There's a restaurant in the east village of Manhattan that has boxes for you to stash your phones during
Jeff Jarvis (01:50:55):
The meal. Oh, oh, just screw me. <Laugh> oh, geez. Just, just pay attention to your own lives and leave us alone. Nanny
Leo Laporte (01:51:05):
Sushi lounge in Hoboken, New Jersey. I can't imagine going to Hoboken for sushi, but okay. Tried reconnect Tuesdays, which gave customers 20% off. If they kept their phones locked away in a box for dinner, anything to get people to go.
Jeff Jarvis (01:51:20):
What difference is it to you? Sushi
Leo Laporte (01:51:22):
Place <laugh> yeah, really?
Jeff Jarvis (01:51:23):
Do I eat your fish or not? And by the way, it takes a long's my business. That's time at a good sushi place for the, for the sushi to arrive. So what are you gonna do?
Leo Laporte (01:51:32):
They gotta make it,
Ant Pruitt (01:51:34):
I get the premise, but yeah that that's, that's none of their business. That's
Jeff Jarvis (01:51:38):
Leo Laporte (01:51:40):
This is a silly, silly story, but, and
Jeff Jarvis (01:51:43):
It really is. Yeah.
Ant Pruitt (01:51:44):
That's but it's all about balance. That's the thing that, that no one seems to print. It is just, just have some balance. Have yourself some screen time, have yourself away from the screen. Yeah. They all, they all just say, put the phone down, get away from the screens. And
Leo Laporte (01:51:59):
Do you remember that Twitter survey you had us do where it was tell you this world leaders, you know he's a world leader, but he's saying stuff that's not true. Should you ban him or would you do right? Remember that? Right. And my gut feeling about it was Twitter said, oh, we wanna get your advice on what, how to deal with this. So we can change our policy for world leaders. But my gut was, it was more Twitter saying, see, this is so hard. You can't really blame us.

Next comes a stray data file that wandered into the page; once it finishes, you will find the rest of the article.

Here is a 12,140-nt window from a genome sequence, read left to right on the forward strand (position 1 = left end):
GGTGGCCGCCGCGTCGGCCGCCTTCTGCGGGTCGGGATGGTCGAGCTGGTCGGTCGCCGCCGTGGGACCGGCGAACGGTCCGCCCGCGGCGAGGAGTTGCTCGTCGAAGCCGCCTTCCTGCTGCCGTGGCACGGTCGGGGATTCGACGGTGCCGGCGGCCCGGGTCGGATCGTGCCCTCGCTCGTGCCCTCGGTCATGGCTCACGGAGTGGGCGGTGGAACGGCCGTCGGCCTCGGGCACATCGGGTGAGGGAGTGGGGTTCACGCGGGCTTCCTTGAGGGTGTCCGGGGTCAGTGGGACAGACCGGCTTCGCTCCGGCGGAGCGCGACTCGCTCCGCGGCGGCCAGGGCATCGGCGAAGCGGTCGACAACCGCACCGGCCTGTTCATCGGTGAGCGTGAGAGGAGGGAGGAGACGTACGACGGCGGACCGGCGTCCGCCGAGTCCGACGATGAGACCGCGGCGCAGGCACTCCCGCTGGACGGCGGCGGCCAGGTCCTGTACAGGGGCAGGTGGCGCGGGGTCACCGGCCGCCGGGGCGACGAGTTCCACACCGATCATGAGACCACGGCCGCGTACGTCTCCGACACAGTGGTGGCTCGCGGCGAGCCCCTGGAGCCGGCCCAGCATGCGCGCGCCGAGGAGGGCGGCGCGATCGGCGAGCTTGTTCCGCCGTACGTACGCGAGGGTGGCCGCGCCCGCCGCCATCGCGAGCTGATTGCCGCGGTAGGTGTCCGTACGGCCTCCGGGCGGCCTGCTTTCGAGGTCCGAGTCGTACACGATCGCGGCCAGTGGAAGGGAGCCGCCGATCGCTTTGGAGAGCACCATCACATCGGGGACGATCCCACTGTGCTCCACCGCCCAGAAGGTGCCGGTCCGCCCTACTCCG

Ant Pruitt (01:52:27):
We one would think,
Leo Laporte (01:52:29):
Well, it turns out they got 49,000 people taking that survey. They had said, you know we're gonna take this feedback under advisement more than a year since they announced the survey they have done nothing. <Laugh>
Jeff Jarvis (01:52:48):
Leo Laporte (01:52:48):
Jeff Jarvis (01:52:49):
Well, right now let's give 'em a little, a little,
Leo Laporte (01:52:51):
They're a little busy slack
Jeff Jarvis (01:52:52):
Because they're busy. Yeah. They're little busy. They said consideration. They said consideration. Yeah. Yeah.
Leo Laporte (01:52:57):
Twitter spokesperson. Trenton Kennedy would not comment on whether Elon Musk's pending acquisition has had an effect on efforts to revamp the world leader's policy. But he said the company, well, we
Jeff Jarvis (01:53:09):
Leo Laporte (01:53:09):
Right? Well, they're working on it. He says, they're still distilling the results of the survey. You ain't getting tequila, buddy. No matter how much you distill it. And considering next steps during this process, we've also engaged experts, including NGOs, governments, academics, and civil society, to ensure we're hearing as many diverse and thoughtful perspectives as possible. Where do you go to get civil society? They have a phone number.
Jeff Jarvis (01:53:36):
<Laugh> what does he say? Lots of people will claim to be representing the civil society. Really? Tons of organizations. Tons of, yeah. Tons of organizations
Leo Laporte (01:53:44):
Will, but how, where do they get off? I represent where do they get off society? Yeah. Like how, how do you, I mean,
Jeff Jarvis (01:53:52):
Well, you go to, you go to old bunch of NGOs. Like if you wanna find out what's going on
Leo Laporte (01:53:56):
That I understand NGOs go,
Jeff Jarvis (01:53:57):
Leo Laporte (01:53:57):
Watch academics, but civil. But who do you go to get civil society input? The civil society incorporated.
Jeff Jarvis (01:54:05):
Pretty much. Yeah.
Leo Laporte (01:54:06):
Jeff Jarvis (01:54:07):
More civil society entrepreneurs.
Leo Laporte (01:54:08):
Yeah. Oh, okay. Civil
Jeff Jarvis (01:54:10):
Society incorporated. <Laugh>
Leo Laporte (01:54:12):